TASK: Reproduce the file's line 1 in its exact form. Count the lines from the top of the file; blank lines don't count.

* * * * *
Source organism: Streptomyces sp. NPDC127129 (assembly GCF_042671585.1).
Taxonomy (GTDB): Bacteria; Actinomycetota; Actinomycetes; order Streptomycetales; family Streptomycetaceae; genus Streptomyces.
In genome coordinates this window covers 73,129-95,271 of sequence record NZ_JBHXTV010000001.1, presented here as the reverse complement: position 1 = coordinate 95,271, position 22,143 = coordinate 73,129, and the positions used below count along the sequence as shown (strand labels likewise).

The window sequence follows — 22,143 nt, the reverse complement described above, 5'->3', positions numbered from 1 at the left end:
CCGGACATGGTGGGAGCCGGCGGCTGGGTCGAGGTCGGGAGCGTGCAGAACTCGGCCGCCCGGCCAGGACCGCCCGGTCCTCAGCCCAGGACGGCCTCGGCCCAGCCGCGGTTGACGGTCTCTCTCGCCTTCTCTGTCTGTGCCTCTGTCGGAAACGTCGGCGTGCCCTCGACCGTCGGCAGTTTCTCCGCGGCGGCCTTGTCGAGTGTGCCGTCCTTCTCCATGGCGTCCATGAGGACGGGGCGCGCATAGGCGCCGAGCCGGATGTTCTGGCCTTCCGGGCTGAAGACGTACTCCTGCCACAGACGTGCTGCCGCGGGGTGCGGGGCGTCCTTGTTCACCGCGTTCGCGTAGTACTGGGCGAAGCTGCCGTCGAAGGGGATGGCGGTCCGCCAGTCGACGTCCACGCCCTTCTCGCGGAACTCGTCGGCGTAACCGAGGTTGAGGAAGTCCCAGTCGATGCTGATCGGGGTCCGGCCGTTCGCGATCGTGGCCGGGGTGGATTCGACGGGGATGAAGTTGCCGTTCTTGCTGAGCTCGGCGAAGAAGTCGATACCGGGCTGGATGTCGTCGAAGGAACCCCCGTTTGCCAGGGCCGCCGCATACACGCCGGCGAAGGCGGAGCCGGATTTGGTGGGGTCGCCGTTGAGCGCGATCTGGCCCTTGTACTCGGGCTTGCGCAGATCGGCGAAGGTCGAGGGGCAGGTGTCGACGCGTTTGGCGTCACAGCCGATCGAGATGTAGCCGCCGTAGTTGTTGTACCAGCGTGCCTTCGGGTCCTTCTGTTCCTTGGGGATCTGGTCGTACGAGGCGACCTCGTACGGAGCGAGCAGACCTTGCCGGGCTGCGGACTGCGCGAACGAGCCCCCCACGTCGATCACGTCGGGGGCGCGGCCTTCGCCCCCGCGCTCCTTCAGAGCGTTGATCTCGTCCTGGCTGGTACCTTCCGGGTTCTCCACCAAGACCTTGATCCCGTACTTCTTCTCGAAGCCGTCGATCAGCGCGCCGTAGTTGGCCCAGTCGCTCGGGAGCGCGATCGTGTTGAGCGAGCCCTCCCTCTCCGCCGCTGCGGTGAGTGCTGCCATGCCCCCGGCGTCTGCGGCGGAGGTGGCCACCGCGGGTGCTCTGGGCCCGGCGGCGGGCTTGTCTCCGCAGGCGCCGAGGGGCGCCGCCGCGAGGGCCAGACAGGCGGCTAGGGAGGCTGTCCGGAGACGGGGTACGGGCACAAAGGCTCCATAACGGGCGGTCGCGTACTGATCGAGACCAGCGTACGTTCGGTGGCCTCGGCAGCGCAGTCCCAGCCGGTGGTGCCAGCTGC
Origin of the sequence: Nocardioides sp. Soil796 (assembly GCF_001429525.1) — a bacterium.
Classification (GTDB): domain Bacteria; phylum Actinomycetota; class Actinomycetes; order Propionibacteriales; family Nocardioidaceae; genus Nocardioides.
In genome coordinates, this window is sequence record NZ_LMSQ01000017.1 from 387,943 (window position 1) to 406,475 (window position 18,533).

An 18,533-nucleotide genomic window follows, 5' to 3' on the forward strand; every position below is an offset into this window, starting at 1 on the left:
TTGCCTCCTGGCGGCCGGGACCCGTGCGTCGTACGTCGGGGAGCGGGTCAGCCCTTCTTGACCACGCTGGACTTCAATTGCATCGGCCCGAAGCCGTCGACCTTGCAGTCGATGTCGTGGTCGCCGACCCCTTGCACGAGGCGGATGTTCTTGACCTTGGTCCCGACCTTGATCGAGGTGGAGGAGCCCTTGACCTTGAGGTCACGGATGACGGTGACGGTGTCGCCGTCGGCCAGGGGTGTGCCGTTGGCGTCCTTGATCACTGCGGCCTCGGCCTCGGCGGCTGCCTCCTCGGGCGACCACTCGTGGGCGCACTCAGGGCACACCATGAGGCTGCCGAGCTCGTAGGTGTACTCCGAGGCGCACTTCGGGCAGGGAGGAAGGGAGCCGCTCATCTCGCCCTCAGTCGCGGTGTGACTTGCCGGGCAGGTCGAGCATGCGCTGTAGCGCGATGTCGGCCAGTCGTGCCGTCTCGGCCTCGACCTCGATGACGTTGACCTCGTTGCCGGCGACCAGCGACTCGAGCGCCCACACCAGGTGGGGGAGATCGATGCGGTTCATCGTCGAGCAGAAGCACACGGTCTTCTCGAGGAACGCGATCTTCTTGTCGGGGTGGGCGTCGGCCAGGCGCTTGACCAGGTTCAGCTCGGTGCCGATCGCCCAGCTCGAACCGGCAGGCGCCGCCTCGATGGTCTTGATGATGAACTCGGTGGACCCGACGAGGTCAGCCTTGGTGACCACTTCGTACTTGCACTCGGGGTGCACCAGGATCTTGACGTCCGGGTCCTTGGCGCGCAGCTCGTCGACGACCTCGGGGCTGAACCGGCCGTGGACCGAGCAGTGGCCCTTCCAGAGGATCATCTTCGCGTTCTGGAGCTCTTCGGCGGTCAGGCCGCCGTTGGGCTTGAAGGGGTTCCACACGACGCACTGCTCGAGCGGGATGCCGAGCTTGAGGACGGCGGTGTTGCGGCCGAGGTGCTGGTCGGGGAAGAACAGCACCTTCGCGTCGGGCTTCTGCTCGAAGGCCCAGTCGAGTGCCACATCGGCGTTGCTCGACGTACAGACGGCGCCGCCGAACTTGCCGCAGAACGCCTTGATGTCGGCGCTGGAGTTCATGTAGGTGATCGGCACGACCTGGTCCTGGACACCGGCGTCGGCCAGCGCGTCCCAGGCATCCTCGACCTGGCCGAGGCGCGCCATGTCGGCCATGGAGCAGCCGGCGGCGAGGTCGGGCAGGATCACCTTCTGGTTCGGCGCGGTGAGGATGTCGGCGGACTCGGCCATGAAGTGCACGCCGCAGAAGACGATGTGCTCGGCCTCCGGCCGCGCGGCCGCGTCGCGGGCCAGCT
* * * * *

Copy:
Source organism: Streptomyces sp. NPDC127129 (assembly GCF_042671585.1).